Friday, April 10, 1998

Colorado Supreme Court People v. Berow 83SA498 83SA506

Decided October 9, 1984.

   Berow and her husband lived in a hotel, and went on a vacation to California.  Before leaving, they asked the manager to watch their room and "arrest any intruders."  While they were gone, the manager found the door had been tampered with and thought he saw someone inside.  He called the cops.  Even though the door had been tampered with, it was apparently still secured from inside by a chain lock.  Believing that a burglary was in progress, the officer forced entry.

   No one was found inside, but while searching only in areas where a person could hide the officer found a hash pipe and some marijuana plants.  He left the apartment, got a search warrant, returned and seized the evidence.  The trial court suppressed the evidence and the people appealed.

   The Colorado Supreme Court held that the apparent in-progress burglary constituted exigent circumstances justifying the officer's entry, and that additionally the hotel manager had apparently been given authority to consent to the officer's entry.  Once inside, the officer found the items in plain view and did not deviate from the original purpose of the search until he had obtained a warrant.  The order suppressing the evidence was reversed.

Tuesday, April 7, 1998

US Supreme Court US v. Leon 82-1771

Decided July 5, 1984

   An untested confidential informant made some allegations against some people, the cops investigated at great length, and eventually applied for a search warrant for three houses.  The warrant application was reviewed by several deputy district attorneys before making its way to the magistrate, who found that there was probable cause.  The warrant was issued, and evidence obtained from the searches led to several arrests (including Leon's) for conspiracy to possess and distribute cocaine.

   The defendants moved to suppress the evidence, arguing that the warrant was not supported by probable cause.  The trial court held that this was a close case, and that the investigating officer had acted in good faith in his investigation, but that the affidavit did not contain sufficient information and the warrant should not have been issued.  Accordingly, the evidence was suppressed.  The people appealed.

   The case gets more interesting when the court discusses the exclusionary rule.  Essentially, the exclusionary says that if evidence is obtained as the result of unlawful police conduct, then that evidence may not be introduced in the prosecution's case in chief (the evidence can still be used for other purposes, such as for cross-examining the defendant and for testimony in front of a grand jury).  And there's nothing in the Constitution which guarantees the suppression of unlawfully obtained evidence; the fourth amendment establishes the people's right to be free from unreasonable search and seizure, but it doesn't say anything about what should happen with evidence that is obtained when that right is violated.  The exclusionary rule was a sanction created by the courts to ensure that law enforcement would not systemically violate people's rights.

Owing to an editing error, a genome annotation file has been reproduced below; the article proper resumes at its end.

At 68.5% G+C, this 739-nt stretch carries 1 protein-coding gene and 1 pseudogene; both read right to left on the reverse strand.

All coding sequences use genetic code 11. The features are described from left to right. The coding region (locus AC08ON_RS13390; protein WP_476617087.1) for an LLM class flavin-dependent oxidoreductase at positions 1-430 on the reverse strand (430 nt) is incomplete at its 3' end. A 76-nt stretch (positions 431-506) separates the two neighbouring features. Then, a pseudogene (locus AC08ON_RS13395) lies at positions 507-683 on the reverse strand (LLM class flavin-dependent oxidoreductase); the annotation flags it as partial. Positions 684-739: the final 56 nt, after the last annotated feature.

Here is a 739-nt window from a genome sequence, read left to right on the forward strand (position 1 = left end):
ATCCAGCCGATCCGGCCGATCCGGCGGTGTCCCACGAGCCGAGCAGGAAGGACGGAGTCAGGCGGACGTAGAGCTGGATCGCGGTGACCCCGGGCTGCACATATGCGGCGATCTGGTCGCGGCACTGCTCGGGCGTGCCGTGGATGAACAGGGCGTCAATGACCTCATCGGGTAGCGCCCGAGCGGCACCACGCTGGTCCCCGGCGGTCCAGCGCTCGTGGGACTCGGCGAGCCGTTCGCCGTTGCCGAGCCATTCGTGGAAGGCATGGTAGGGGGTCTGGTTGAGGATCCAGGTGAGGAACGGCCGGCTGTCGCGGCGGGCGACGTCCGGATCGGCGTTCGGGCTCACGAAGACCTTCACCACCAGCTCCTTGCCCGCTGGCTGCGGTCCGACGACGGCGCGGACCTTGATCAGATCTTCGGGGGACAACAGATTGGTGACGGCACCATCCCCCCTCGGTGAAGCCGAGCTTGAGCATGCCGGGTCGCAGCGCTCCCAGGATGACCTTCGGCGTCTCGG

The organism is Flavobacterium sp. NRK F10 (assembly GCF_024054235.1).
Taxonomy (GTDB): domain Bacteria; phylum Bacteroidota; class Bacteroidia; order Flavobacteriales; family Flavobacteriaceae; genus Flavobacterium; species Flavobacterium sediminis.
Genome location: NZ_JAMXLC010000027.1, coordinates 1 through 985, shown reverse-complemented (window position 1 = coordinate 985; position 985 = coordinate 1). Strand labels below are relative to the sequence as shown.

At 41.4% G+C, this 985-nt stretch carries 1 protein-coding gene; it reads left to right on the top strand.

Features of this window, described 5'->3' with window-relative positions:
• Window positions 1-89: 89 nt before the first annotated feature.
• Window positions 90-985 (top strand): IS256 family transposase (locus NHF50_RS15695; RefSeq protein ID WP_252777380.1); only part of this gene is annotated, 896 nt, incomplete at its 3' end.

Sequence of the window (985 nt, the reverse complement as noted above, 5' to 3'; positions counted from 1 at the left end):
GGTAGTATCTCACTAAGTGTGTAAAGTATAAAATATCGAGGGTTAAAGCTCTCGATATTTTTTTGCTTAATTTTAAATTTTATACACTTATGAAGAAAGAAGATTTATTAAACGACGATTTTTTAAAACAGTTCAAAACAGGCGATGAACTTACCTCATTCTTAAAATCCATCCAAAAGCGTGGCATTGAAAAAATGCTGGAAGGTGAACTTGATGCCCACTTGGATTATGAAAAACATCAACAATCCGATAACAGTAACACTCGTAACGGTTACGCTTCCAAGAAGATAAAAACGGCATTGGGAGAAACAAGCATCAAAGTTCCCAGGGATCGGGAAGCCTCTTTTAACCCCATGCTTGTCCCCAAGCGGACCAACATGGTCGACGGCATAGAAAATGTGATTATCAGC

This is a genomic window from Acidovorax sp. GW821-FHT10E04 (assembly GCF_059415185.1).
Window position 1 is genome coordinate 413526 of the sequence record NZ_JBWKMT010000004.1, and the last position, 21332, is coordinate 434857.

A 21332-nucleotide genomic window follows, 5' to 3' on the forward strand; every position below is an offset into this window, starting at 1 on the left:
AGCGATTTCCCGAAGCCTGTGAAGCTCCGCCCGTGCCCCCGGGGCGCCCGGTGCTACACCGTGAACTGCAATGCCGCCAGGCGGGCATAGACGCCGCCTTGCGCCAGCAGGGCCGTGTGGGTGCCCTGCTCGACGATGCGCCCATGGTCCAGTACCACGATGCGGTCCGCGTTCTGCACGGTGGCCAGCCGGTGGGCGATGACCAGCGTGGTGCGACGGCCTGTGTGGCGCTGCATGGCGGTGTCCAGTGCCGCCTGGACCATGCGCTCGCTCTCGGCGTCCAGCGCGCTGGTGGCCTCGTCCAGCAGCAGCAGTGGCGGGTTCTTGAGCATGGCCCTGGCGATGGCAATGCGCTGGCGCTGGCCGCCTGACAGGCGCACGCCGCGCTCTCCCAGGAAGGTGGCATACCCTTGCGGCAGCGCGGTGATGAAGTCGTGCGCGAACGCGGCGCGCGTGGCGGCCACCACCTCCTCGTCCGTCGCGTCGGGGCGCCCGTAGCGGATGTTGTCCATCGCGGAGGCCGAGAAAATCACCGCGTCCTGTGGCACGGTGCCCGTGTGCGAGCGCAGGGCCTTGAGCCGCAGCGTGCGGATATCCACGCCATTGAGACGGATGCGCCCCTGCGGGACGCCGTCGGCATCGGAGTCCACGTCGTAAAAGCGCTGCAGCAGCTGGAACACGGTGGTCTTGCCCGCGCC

That's a key point: the exclusionary rule doesn't exist to vindicate someone's rights (that's what lawsuits are for).  The exclusionary rule exists to discourage police misconduct, and so it should only be applied in circumstances where it will actually accomplish that goal.  In a case like this one, the police had already done everything they could to comply with the law.  They sought the guidance of a neutral magistrate by applying for a search warrant, and they were entitled to rely on the magistrate's judgment.  When the police are acting in good faith reliance on a search warrant they believe to be valid, but that warrant is later found to be invalid for some reason, the evidence is still admissible.  And so the good faith exception was born.

   Of course, this exception won't save a warrant that obtained by presenting faulty information to a judge when the officers knew or should have known that the information was false.  It also won't help if the warrant is obviously invalid (such as warrants that don't particularly describe the place to be searched or the item to be seized), warrants that are based on affidavits obviously devoid of probable cause, or "rubber stamped " warrants (meaning warrants issued by a judges who will grant anything just because the cops asked for it).

Monday, April 6, 1998

US Supreme Court New York v. Quarles 82-1213

Decided June 12, 1984

   This decision created the well-known public safety exception to Miranda.

   A couple of cops were approached by a woman who claimed that she had just been raped by a man with a gun.  She described the suspect, and said that he had gone to a particular supermarket.  The cops went to that store, where the found Quarles (who matched the suspect description).